N. T. Wright’s work in New Testament scholarship is a breath of fresh air, insofar as it takes the documents in question seriously, does not approach them with an atheistic or anti-supernatural agenda, and provides a rigorous examination of the historical context in which those documents were written (his work on the Resurrection is particularly valuable). In the preface to one of his earlier books though, he gives a short description of the basic intentions of his work, which reveals something else that is essential to his approach, and that of many other scholars of the New Testament:
‘As the material presented here will show, and the longer works will reveal in much more detail, Christian traditions have often radically misunderstood the picture of Jesus in those Gospels, and only by hard historical work can we move towards a fuller comprehension of what the Gospels themselves were trying to say…
…I have been particularly concerned to put into the minds, hearts and hands of the next generation of thinking Christians the Jesus-shaped model of, and motivation for, a mission that will transform our world in the power of Jesus’ gospel.’
The Challenge of Jesus (2000), pp.ix-x, SPCK.
The most revealing words are that ‘only by hard historical work can we move towards a fuller comprehension of what the Gospels themselves were trying to say’ – in this passage is enshrined the idea, basic not only to New Testament studies, but to the whole Protestant project as well, that each generation has to sit down and work out afresh who Jesus was and what being His disciple means – we have to start from scratch, re-examining the traditions we have inherited, and work out ‘what the Gospels were trying to say’, as if these questions had not properly been answered already.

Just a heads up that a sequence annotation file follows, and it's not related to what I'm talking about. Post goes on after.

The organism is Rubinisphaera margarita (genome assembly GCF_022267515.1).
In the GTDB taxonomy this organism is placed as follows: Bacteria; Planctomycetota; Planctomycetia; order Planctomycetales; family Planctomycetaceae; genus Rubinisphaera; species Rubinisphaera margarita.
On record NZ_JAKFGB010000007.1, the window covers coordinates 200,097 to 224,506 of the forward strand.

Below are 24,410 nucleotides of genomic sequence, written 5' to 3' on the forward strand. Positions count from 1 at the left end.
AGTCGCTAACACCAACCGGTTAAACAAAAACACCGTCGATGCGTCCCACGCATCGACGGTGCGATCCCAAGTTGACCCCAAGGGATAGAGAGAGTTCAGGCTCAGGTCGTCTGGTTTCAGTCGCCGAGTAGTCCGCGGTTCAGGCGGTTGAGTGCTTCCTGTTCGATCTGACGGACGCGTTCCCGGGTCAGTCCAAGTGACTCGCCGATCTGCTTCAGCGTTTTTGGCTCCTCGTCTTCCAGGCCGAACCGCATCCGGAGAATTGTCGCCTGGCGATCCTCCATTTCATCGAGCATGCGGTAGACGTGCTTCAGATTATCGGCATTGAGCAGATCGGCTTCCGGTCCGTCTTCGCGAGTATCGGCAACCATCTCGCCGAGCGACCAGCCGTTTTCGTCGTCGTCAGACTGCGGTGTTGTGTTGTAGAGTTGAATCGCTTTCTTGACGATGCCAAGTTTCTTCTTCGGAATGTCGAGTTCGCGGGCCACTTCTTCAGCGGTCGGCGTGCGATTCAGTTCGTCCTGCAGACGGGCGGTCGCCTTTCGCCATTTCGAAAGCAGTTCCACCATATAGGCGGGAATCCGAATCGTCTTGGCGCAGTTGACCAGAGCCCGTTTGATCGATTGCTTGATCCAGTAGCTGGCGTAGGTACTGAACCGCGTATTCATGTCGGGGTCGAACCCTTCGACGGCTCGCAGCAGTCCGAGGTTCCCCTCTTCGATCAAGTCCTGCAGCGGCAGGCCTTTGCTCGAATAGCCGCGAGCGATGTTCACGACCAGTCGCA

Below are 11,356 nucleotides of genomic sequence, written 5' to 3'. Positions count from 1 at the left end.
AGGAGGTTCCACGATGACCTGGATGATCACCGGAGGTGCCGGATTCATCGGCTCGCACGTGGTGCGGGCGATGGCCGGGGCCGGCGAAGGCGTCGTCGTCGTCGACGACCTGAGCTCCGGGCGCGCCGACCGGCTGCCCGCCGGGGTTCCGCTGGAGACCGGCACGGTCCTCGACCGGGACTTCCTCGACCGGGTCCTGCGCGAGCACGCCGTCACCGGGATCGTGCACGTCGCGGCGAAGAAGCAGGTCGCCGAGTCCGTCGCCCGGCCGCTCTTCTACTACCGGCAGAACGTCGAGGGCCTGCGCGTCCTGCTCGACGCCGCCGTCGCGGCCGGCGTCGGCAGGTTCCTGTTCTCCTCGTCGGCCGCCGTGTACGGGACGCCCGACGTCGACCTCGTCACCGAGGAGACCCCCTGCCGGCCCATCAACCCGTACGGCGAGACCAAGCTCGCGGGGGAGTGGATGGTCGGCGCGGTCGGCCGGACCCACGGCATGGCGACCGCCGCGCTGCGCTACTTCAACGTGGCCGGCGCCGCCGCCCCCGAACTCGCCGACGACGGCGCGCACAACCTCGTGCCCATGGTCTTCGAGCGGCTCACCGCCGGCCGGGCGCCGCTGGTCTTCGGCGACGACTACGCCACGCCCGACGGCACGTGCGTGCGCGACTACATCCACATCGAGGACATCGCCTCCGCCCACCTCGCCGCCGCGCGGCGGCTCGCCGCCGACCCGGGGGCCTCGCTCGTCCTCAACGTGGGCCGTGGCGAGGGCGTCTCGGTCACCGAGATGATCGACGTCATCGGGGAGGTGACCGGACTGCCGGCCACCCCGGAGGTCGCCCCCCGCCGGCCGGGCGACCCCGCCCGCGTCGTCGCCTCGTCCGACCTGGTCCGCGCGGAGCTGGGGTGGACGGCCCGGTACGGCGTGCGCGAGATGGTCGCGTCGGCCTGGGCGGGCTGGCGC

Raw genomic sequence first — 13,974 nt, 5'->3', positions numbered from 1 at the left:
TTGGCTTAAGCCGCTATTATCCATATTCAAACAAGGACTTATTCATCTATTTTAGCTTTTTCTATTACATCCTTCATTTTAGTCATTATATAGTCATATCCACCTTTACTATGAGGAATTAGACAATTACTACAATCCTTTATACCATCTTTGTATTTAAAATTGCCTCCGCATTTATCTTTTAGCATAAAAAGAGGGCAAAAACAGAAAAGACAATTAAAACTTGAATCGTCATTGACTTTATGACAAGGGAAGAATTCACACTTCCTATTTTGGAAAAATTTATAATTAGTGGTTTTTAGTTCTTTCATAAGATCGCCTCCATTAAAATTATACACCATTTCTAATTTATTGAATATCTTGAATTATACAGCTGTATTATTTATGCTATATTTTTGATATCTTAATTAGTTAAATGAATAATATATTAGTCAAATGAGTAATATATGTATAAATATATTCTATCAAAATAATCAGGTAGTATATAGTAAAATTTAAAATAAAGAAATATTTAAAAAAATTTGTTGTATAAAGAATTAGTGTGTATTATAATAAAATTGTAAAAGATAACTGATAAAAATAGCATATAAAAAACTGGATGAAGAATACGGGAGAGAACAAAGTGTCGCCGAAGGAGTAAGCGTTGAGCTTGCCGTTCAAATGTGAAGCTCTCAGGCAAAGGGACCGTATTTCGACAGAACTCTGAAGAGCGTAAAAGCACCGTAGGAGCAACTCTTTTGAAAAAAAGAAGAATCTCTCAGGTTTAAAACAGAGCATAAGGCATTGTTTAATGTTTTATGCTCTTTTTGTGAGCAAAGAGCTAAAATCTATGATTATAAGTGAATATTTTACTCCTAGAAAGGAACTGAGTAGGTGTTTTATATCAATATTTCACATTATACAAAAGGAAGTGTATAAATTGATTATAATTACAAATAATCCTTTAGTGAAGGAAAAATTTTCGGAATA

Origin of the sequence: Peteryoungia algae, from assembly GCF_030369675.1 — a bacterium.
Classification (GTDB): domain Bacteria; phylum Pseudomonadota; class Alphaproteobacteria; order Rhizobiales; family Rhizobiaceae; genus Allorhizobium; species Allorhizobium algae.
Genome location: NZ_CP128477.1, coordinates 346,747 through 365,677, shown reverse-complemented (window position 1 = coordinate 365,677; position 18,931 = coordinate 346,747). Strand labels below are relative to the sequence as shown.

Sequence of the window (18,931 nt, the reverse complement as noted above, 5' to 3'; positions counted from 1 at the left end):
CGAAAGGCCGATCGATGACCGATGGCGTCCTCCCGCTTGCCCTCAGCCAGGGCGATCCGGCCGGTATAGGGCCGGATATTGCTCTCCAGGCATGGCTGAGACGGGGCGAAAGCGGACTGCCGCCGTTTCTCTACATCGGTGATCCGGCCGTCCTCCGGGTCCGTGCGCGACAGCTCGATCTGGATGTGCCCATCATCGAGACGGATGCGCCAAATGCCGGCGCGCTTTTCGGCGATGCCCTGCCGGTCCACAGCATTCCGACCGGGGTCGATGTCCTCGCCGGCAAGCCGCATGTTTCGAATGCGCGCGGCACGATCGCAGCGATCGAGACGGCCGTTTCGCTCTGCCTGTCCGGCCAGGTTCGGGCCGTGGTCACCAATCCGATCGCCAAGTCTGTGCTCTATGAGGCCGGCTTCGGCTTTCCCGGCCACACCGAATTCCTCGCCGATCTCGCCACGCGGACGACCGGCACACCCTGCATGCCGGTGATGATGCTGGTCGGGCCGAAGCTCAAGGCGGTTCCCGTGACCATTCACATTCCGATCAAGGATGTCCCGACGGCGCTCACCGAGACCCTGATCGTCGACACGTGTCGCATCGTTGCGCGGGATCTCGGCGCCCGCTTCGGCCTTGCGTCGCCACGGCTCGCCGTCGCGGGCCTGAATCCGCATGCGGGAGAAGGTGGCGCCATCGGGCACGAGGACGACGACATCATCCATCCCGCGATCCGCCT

Just to clarify, I fully understand the need for each generation to use the tools and discoveries at its disposal in order to deepen our understanding of Scripture, and also that each era will face new cultural challenges, in the light of which Christian truths will have to be rearticulated and reapplied – this is indeed an essential task. What I am arguing against, and what I see as inherent in Wright’s modus operandi, is that the basic truths themselves – who Jesus really was and is, what He had to say, what His will for us is – have to be rediscovered by ‘hard historical work’.
This idea is rooted in two principles basic to the Protestant worldview. One of these is sola scriptura, the concept that Holy Scripture is the only source we have for knowing about God and His purposes, and that Tradition is ultimately either secondary or even completely irrelevant for interpreting the basic scriptural data (as Wright is an Anglican of the ‘open’ evangelical stripe, I presume he sees Tradition as secondary but not entirely irrelevant – useful perhaps, but not to be invoked unless absolutely necessary).
The second, and more pervasive principle, is that of private judgement – this is the idea that the individual believer is not beholden to any ecclesial authority in the act of interpretation, and that he or she is free to interpret the text in any way seen fit. This principle is linked to (and historically precedes) the anti-tradition strand which is formulated in sola scriptura. Most Protestants do in practice actually interpret the texts in the light of a particular tradition of their own, with relatively few taking it to its logical conclusion (total doctrinal liberalism), but the principle is common to all Protestant churches, and is at the root of what Wright has written in his preface.
For, if Scripture is our only true source and guide, and we are the final interpreters of such, absenting any absolute decrees from ecclesial representatives, then we do indeed have to do ‘hard historical work’ in each generation, in order to know Our Lord and His purposes for us. Once the possibility of the Church’s being able to pronounce infallibly on matters of faith and morals has been rejected, and even the errancy of Church councils has been admitted (c.f.; Article XXI of the Anglican Thirty-Nine Articles of Religion) then it is up to us, here and now, to find out for ourselves what the Scripture really says and means – it is up to us to ‘work out’ who Jesus is and what He wants for us.